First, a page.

Through four years of caustic dissection of marriage and parenthood, the charisma, warmth and chemistry of Catastrophe’s brilliant leads ensured we went out on a high
After four scabrous series in as many years, covering sex, pregnancy, cervical dysplasia, a child whose name its father can’t pronounce, drunken encounters with stray young penises, bereavement and alcoholism in cruelly, hilariously honest fashion, Catastrophe (Channel 4) last night reached its end. Pulling, the first comedy by Catastrophe’s co-creator Sharon Horgan, is often cited (perhaps because it was so misunderstood, and cruelly cut off in its prime, by the commissioning powers-that-be) as her masterwork. Even its brilliance is but a candle to the blazing beacon that is the story of American ad man Rob Norris (played by Catastrophe’s co-creator Rob Delaney), Irish schoolteacher Sharon and their journey from one-week stand and accidental pregnancy to married parents of two living in domestic bli-… well, living happily together. Well, living together with enough moments of happiness to make it worthwhile. Probably.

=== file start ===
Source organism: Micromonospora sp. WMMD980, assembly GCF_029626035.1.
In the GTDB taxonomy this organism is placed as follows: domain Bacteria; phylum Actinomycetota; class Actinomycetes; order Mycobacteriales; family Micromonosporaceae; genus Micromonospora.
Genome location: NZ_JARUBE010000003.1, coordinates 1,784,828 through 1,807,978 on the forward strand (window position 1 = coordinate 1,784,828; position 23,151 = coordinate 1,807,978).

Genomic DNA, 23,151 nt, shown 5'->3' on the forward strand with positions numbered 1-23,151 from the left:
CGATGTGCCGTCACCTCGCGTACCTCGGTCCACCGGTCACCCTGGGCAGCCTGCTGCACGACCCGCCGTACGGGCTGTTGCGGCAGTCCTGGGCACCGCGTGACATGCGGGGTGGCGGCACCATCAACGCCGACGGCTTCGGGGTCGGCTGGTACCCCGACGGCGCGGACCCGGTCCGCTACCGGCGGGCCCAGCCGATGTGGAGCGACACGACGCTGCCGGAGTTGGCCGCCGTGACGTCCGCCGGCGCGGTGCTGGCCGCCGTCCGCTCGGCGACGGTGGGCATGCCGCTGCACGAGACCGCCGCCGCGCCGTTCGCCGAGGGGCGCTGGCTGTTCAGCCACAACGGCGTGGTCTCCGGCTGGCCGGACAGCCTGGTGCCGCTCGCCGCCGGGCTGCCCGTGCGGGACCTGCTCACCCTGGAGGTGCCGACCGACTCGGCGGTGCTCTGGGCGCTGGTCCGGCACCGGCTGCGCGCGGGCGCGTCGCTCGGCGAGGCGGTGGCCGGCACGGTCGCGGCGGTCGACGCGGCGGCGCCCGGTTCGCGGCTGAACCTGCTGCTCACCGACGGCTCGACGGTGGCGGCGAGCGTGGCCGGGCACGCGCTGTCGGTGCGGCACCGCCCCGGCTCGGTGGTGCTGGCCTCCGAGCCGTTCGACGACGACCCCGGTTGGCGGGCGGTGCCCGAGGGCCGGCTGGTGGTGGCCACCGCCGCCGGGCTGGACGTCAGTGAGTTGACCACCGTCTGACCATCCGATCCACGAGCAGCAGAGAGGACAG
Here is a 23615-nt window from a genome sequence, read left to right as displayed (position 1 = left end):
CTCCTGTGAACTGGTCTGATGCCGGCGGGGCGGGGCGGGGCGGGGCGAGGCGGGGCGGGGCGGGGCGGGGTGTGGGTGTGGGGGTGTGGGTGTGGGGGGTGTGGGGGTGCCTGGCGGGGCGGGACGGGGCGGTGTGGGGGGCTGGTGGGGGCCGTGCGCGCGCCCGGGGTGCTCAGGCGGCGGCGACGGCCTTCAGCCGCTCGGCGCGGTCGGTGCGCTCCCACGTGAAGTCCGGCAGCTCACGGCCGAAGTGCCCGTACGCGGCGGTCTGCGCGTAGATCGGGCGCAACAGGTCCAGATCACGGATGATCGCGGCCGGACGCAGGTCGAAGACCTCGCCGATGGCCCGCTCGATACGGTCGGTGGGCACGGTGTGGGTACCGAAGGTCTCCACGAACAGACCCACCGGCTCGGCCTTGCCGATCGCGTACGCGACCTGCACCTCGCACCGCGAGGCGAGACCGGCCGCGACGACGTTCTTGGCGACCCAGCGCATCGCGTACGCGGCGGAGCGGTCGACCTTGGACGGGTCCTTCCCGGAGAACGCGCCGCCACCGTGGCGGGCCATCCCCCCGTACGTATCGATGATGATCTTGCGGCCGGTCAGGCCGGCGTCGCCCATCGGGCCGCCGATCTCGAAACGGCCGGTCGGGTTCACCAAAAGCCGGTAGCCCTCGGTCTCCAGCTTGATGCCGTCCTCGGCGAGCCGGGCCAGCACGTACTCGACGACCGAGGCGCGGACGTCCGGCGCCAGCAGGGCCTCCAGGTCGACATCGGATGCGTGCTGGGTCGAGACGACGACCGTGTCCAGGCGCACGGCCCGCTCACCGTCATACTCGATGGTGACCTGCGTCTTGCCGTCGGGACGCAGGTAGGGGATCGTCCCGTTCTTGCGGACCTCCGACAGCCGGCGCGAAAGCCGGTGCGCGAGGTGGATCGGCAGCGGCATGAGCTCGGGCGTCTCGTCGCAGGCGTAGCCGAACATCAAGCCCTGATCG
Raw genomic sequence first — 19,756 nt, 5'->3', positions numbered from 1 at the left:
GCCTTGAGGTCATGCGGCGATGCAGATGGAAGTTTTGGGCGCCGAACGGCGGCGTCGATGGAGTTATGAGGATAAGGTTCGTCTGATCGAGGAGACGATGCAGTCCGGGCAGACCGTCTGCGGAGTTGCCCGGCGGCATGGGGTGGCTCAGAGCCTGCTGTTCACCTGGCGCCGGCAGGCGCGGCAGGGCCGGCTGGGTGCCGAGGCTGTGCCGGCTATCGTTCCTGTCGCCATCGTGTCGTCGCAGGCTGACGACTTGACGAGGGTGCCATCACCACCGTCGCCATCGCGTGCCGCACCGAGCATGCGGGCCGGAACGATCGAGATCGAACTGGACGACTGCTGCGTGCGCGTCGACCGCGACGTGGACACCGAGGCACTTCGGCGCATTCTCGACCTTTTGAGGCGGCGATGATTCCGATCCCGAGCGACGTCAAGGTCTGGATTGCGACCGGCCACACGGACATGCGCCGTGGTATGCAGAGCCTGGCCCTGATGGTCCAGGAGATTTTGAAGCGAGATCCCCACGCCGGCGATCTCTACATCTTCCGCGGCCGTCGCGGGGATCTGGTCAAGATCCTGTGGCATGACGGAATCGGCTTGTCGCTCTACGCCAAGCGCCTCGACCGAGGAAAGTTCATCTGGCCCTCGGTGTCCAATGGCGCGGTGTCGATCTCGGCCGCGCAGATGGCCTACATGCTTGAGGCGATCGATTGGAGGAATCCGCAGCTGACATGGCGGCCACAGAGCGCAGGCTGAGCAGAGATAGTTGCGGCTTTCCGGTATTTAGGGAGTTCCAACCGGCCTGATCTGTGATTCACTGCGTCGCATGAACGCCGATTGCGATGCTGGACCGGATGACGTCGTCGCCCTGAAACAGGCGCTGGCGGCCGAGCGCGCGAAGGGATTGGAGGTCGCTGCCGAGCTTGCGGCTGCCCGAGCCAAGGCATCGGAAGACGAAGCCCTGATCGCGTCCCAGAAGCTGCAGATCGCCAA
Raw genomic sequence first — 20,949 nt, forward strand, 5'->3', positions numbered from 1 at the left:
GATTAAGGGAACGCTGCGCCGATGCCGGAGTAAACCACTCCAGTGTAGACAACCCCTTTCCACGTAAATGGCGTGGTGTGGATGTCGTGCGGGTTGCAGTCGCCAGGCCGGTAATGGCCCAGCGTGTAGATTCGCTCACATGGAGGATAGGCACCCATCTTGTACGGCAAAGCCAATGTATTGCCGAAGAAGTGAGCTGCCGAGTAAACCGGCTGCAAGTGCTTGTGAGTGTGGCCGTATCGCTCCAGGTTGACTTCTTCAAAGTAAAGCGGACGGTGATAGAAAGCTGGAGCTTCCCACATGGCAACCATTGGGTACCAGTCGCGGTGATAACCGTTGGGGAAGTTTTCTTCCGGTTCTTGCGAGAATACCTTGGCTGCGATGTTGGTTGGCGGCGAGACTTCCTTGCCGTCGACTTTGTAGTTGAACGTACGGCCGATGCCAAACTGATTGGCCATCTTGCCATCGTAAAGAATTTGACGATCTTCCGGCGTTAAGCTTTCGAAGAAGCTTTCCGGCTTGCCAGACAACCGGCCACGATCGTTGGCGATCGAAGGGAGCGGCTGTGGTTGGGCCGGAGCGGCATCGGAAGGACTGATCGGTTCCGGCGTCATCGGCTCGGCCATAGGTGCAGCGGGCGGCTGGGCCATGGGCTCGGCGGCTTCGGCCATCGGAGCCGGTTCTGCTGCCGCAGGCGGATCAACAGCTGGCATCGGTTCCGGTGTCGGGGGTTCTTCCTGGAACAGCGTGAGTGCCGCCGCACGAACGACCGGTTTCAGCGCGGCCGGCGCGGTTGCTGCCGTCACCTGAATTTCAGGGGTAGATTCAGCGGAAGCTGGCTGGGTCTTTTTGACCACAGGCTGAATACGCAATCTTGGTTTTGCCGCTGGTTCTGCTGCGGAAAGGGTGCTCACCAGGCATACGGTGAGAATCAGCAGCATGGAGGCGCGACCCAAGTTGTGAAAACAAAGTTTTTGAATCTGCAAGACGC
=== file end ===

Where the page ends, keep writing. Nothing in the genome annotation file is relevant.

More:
I don’t know how singletons found it, but for the spoused-up it was like being battered for half an hour in a rough sea and emerging exhilarated at the end. “Smug marrieds” was always the least believable trope in Bridget Jones (most people wanting to couple up don’t take inspiration from their friends, but rather lessons in what not to settle for). Horgan and Delaney’s creation gave us the truth. That marriage means long stretches of bonding mostly over problems that your children have created, and hoping that the waters of life leave you enough stepping stones – as they slowly submerge the love you have for each other – to get you to the other side and the sweet release of death.
Comedically, Delaney and Horgan are made for each other. A show this caustic – and it burns through comforting delusions as efficiently as acid through meringue – about long-term love, parenthood and fortysomething bodies needed their individual and joint charisma, warmth and chemistry. Without that, Sharon would easily have transmuted from magnificent virago to simple bitch, and Rob the henpecked husband instead of awed, unflinching admirer, happy to let her whet her blade on him but never stupid or soft enough to let her plunge it in.